The face of a 15th Century clansman who was laid to rest in a highly unusual six-headed burial has been revealed.
Experts have reconstructed the face of the man whose skeleton was excavated from beneath the former Tarbat Old Parish Church in Portmahomack, Easter Ross.
He was buried on top of another man who had died after receiving horrific sword wounds to his face. Unusually, four other skulls were placed in the coffin shared by the two.
It is believed the fighter, who had a blade wound above his left eye that was inflicted shortly before his death, may have been linked to an intense period of warfare between the Mackay and Ross clan.
Cecily Spall from FAS Heritage said: “The facial reconstruction of this man is absolutely captivating.
"The Tarbat Medieval Burials project is aimed at understanding the lives of these men in as much detail as possible.
"The facial reconstruction brings them to life for us all and allows us to feel a renewed connection and understanding of them.”
Formerly known as St Colman’s Church, the site was excavated in 1997 as part of the Tarbat Discovery Programme.
The site spans hundreds of years of Scottish history and was once home to a prominent Picitsh monastery.
A total of 88 burials dating to the 13th to 16th century were revealed below the church, which is now home to the award winning museum, The Tarbat Discovery Centre.
The six-headed grave was in the most prominent position in the church – in the centre of the nave at the front of the entrance to the medieval crypt.
During the 1480s, a bloody battle between the two clans led to the the Mackays seeking refuge in the church but the Ross clan then set fire to it, killing all those hiding inside.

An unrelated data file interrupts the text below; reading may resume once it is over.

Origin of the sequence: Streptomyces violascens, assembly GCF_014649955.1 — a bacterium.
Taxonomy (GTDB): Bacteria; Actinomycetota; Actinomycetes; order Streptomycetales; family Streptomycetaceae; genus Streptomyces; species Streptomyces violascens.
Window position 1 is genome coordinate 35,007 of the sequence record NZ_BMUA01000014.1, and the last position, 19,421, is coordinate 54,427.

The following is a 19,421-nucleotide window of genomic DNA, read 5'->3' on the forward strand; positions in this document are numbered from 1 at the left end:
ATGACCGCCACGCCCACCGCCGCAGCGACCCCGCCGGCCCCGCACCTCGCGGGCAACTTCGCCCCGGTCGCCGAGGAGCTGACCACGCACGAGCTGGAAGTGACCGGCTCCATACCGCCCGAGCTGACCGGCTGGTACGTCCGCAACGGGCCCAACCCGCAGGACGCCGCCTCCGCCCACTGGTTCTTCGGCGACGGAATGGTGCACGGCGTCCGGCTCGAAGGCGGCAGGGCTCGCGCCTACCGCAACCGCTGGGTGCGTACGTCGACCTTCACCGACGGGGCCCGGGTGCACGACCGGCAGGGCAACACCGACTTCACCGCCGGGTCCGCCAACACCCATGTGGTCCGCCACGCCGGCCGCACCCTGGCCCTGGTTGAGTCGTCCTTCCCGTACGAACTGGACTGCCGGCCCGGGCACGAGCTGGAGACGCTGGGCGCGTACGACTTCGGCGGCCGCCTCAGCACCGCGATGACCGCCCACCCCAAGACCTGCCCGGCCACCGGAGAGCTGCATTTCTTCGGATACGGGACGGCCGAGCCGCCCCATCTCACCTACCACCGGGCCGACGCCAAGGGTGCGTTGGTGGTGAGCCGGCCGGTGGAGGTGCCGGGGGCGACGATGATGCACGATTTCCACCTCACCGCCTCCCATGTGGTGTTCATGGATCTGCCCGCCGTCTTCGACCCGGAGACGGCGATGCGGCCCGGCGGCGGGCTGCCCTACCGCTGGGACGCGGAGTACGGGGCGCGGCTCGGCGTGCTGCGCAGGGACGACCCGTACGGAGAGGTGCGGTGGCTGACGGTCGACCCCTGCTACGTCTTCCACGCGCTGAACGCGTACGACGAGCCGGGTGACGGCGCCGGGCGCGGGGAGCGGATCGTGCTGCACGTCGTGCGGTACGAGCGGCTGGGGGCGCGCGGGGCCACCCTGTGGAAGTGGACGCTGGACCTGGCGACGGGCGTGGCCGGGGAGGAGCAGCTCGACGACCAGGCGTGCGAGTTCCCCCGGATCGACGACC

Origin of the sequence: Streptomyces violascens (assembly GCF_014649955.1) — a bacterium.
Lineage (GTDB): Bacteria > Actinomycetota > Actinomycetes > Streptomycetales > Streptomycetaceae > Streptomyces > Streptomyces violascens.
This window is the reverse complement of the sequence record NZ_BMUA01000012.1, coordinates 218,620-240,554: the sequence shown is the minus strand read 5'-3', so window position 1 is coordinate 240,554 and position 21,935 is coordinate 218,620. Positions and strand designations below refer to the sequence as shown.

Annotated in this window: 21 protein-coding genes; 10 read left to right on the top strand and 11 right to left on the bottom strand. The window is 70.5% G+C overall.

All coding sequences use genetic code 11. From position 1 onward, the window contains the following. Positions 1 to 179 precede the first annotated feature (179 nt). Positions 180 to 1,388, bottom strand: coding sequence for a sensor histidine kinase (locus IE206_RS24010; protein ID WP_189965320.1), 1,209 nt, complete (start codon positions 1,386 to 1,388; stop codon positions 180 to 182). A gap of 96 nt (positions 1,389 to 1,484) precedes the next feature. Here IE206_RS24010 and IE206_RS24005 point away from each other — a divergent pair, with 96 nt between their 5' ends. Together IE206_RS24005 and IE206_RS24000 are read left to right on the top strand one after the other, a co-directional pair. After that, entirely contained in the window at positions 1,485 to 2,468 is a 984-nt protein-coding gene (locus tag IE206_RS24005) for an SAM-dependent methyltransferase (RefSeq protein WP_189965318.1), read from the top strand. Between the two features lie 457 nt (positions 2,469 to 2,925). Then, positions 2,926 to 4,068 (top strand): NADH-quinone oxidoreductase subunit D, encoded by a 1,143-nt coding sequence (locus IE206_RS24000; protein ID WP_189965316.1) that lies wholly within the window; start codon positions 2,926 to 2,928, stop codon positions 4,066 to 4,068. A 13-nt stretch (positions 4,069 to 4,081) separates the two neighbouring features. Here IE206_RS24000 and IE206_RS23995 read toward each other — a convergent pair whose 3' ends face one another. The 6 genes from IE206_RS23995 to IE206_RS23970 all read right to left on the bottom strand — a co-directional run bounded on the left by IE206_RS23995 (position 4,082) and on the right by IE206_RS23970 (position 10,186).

Ms Spall said it is likely that the men in the six-headed burial were involved in hostilities.
The reconstruction forms part of a wider collaborative project involving specialists in archaeological science who will analyse this burial and three adjacent male burials. Dr Shirley Curtis-Summers, University of Bradford, is leading the osteological and dietary analysis of the skeletons.
The project, which is supported by a grant from Historic Environment Scotland, will see the burials radiocarbon dated, undergo stable isotope analysis to understand diet and origin, and ancient DNA analysis to understand genetic heritage and explore possible familial relationships.
The team hopes to shed more light on the emergence of clan organisation.
The facial reconstruction was commissioned by FAS Heritage as part of the Tarbat Medieval Burials project and was funded by a generous grant from the Society of Antiquaries of Scotland.
Dr Jessica Liu and Dr Sarah Shrimpton at the Face Lab at Liverpool John Moores University produced the reconstruction.
A talk on the project by Cecily Spall will take place at Carnegie Hall, Portmahomack on the 4th October, from 7.30-9.00pm (Tickets £4 on the door) as part of the Highland Archaeology Festival.
A temporary exhibition will also be mounted at the Tarbat Discovery Centre.